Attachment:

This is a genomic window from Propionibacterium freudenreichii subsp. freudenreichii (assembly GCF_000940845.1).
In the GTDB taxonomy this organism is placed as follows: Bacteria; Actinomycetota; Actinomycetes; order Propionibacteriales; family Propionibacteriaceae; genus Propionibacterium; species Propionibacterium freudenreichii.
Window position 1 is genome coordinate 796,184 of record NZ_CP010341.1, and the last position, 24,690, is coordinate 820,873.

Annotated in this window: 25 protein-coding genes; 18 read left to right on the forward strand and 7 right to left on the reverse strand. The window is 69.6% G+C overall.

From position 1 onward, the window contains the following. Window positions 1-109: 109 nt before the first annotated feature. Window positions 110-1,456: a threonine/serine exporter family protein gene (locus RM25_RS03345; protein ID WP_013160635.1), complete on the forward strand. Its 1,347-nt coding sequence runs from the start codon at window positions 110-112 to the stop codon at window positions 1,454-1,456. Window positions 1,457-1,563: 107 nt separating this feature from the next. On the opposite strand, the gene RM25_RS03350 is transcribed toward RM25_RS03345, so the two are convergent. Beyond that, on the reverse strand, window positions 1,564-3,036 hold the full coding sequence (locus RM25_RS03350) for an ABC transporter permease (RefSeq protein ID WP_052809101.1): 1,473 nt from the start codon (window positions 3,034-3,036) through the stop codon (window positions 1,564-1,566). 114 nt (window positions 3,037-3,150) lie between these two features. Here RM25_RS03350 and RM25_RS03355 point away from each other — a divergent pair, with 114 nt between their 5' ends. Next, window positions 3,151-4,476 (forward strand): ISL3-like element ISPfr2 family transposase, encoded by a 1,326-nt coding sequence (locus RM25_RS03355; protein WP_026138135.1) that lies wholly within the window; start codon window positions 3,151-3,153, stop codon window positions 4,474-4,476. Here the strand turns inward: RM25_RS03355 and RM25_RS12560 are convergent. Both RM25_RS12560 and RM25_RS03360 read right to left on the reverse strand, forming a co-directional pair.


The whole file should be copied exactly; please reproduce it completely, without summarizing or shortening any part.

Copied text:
This is a genomic window from Propionibacterium freudenreichii subsp. freudenreichii (assembly GCF_000940845.1).
In the GTDB taxonomy this organism is placed as follows: Bacteria; Actinomycetota; Actinomycetes; order Propionibacteriales; family Propionibacteriaceae; genus Propionibacterium; species Propionibacterium freudenreichii.
Window position 1 is genome coordinate 796,184 of record NZ_CP010341.1, and the last position, 24,690, is coordinate 820,873.

Annotated in this window: 25 protein-coding genes; 18 read left to right on the forward strand and 7 right to left on the reverse strand. The window is 69.6% G+C overall.

From position 1 onward, the window contains the following. Window positions 1-109: 109 nt before the first annotated feature. Window positions 110-1,456: a threonine/serine exporter family protein gene (locus RM25_RS03345; protein ID WP_013160635.1), complete on the forward strand. Its 1,347-nt coding sequence runs from the start codon at window positions 110-112 to the stop codon at window positions 1,454-1,456. Window positions 1,457-1,563: 107 nt separating this feature from the next. On the opposite strand, the gene RM25_RS03350 is transcribed toward RM25_RS03345, so the two are convergent. Beyond that, on the reverse strand, window positions 1,564-3,036 hold the full coding sequence (locus RM25_RS03350) for an ABC transporter permease (RefSeq protein ID WP_052809101.1): 1,473 nt from the start codon (window positions 3,034-3,036) through the stop codon (window positions 1,564-1,566). 114 nt (window positions 3,037-3,150) lie between these two features. Here RM25_RS03350 and RM25_RS03355 point away from each other — a divergent pair, with 114 nt between their 5' ends. Next, window positions 3,151-4,476 (forward strand): ISL3-like element ISPfr2 family transposase, encoded by a 1,326-nt coding sequence (locus RM25_RS03355; protein WP_026138135.1) that lies wholly within the window; start codon window positions 3,151-3,153, stop codon window positions 4,474-4,476. Here the strand turns inward: RM25_RS03355 and RM25_RS12560 are convergent. Both RM25_RS12560 and RM25_RS03360 read right to left on the reverse strand, forming a co-directional pair.